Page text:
Nov 062006
 

"Man with a hammer" syndrome is coined by Charlie Munger (billionaire investor/wise man) off the saying, "To a man with a hammer, everything looks like a nail." It’s a major reason why he thinks (and I agree) that smart people make stupid mistakes. You can read more about his 24 Standard Causes of Human Misjudgment here. If it was up to me, I’d make that speech required reading for everyone.

This blog is about a "Man with hammer" tendency that’s caused by people being too logical. You read that right. It’s interesting, I wanted to write a blog about it today but to my surprise, I opened up my RSS feeder to read this blog. It’s similar and a subset of what I wanted to talk about.

Simply, I believe that logic has become the "hammer" of many people. Some people go so far as to filter their emotions through their rational minds, so that they will still feel the emotions but now somehow sanction their existence. Of course, this assumes that logic is a tool, and it is. In the sphere of problem solving and understanding the world and communicating to others, it has no equal. However, to try to use it on emotions or situations in which other tools are called for is erroneous, at the least and idiotic at the most.

Assume there were a number of different situations that called for different tools. In building a house, you need many different tools. You can’t get by with just a hammer; you also need a saw, a drill machine, a level and a host of other tools. Similarly, in life, there are different tools for different situations. So, what other mysterious tools does one need? One of the other ones is intuition.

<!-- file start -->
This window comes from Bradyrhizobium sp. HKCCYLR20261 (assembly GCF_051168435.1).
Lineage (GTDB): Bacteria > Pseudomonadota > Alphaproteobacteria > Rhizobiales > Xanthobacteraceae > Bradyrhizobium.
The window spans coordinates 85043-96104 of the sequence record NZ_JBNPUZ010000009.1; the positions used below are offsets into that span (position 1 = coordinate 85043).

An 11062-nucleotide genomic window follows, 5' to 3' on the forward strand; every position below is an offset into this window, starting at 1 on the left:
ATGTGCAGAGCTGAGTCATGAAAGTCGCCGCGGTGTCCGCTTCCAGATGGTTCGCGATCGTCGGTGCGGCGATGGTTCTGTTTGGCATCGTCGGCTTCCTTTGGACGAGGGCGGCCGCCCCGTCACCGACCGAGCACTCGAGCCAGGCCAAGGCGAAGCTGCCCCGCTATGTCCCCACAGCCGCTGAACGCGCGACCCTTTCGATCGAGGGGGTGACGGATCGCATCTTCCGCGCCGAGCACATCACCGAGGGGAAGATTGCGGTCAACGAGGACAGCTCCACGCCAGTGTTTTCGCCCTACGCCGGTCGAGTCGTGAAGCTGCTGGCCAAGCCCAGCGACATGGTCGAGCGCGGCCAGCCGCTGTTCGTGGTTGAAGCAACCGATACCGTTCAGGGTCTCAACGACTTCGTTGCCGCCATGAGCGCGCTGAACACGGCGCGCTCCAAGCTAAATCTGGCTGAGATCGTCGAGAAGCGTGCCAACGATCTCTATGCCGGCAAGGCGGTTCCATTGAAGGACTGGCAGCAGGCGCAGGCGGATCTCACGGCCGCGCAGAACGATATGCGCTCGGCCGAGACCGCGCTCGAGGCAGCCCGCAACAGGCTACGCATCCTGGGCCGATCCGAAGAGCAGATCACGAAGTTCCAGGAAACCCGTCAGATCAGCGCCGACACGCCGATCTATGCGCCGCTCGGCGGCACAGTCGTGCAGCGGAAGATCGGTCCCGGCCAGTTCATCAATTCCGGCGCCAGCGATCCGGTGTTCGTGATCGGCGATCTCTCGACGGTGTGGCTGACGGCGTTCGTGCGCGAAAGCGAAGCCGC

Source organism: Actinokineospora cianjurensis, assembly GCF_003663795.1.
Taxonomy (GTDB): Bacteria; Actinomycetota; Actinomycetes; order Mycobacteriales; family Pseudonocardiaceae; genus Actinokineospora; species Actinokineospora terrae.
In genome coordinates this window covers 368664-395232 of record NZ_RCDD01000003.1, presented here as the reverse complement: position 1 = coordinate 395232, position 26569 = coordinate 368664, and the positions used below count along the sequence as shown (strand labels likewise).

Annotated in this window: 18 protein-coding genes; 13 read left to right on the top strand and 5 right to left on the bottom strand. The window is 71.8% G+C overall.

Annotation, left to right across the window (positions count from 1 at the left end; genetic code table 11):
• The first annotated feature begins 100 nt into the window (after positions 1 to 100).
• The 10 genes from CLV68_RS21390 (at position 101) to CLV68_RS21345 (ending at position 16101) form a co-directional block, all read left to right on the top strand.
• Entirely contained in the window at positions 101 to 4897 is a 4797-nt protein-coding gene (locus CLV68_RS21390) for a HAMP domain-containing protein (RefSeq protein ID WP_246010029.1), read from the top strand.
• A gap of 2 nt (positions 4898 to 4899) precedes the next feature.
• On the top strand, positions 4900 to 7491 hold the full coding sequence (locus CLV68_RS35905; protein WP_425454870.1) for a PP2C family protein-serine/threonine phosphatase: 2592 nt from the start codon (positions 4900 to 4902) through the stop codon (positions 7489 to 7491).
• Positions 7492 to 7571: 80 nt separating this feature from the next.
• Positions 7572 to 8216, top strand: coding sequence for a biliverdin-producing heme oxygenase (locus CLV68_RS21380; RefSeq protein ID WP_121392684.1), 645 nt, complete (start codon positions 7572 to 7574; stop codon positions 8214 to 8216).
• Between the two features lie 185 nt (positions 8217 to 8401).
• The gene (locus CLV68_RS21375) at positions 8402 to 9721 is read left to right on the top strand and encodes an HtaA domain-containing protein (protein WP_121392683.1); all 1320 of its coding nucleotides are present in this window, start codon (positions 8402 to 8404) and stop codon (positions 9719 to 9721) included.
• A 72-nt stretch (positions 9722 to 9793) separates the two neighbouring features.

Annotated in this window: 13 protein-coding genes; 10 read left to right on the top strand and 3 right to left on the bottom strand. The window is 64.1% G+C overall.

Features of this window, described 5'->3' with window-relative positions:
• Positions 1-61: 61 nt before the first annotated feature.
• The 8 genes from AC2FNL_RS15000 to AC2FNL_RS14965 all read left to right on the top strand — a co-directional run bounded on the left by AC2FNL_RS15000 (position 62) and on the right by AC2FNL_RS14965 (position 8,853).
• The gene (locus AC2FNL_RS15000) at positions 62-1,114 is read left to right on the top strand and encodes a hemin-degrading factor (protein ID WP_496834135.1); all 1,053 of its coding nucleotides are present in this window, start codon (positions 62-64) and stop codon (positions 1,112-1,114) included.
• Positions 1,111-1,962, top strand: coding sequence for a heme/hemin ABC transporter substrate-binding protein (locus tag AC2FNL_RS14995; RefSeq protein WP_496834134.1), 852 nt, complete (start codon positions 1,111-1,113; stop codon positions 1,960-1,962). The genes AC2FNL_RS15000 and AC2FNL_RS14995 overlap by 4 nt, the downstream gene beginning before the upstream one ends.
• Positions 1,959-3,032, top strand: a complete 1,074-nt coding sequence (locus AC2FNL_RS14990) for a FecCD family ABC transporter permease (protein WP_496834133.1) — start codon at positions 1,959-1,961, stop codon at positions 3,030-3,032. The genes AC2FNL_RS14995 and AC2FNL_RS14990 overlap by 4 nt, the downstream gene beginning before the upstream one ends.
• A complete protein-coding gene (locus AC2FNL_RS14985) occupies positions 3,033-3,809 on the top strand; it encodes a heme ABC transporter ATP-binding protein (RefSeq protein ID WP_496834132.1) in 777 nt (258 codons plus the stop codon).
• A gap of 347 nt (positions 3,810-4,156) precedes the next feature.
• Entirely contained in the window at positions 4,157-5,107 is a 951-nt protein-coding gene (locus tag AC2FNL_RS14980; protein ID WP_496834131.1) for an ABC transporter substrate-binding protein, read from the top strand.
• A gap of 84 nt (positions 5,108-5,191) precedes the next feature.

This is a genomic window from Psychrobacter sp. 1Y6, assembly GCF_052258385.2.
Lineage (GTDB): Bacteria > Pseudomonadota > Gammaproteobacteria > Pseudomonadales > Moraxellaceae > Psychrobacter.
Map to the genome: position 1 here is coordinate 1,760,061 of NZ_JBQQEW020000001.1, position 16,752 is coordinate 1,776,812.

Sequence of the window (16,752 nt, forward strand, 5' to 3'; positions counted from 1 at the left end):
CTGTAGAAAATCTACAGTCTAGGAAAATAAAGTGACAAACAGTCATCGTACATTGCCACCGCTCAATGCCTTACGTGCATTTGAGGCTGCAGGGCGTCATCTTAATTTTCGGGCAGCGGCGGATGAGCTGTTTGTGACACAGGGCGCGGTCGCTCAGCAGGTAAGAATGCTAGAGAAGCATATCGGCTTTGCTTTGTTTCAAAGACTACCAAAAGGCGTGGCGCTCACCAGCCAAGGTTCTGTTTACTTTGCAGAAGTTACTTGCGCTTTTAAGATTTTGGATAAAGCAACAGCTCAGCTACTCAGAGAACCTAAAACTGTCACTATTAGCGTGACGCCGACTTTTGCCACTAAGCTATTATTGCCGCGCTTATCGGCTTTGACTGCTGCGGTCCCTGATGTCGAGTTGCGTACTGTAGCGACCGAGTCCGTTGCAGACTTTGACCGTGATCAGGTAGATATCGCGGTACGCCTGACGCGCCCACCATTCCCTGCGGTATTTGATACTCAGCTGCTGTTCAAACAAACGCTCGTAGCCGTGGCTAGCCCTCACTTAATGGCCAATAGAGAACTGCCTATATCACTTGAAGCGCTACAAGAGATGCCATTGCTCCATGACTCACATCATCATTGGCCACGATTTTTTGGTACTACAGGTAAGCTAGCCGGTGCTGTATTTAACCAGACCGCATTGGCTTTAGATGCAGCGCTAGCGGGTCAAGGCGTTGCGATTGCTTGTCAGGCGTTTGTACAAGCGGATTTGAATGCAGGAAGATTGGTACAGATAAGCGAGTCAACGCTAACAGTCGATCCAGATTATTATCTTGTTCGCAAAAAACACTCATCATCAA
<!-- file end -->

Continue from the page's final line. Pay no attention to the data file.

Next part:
Logic and intuition are two of the biggest ways to solve problems. Some problems are solved logically (e.g. math problems in school), while others are solved by a intuition and flashes of intuitive insight. How many times have you just gotten the answer to something, perhaps after sleeping on it? Other situations in which intuition works, is when to make quick intuitive decisions "in the heat of the moment". Malcolm Gladwell’s book Blink is filled with examples where intuition was the right course of action (such as with the US Army wargames) and the wrong one (the unfortunate story of the black guy in the Bronx). The important thing is to recognize that we make a lot of choices intuitively (the Getting Things Done philosophy is a nice melding of both logic and intuition) and how and why that is such. Read Blink, read the 24 Standard Causes of Human Misjudgment and recognize that these processes are going on inside YOU right now. If you simply ignore the power of intuition and try/claim to use logic in situations where intuition is the better choice, you will be trying to cut a piece of wood with a hammer.

I’m sure books have been written on the power of intuition and I have yet to find them. And, I’m sure, more books could be written about the power of intuition and how to use it properly.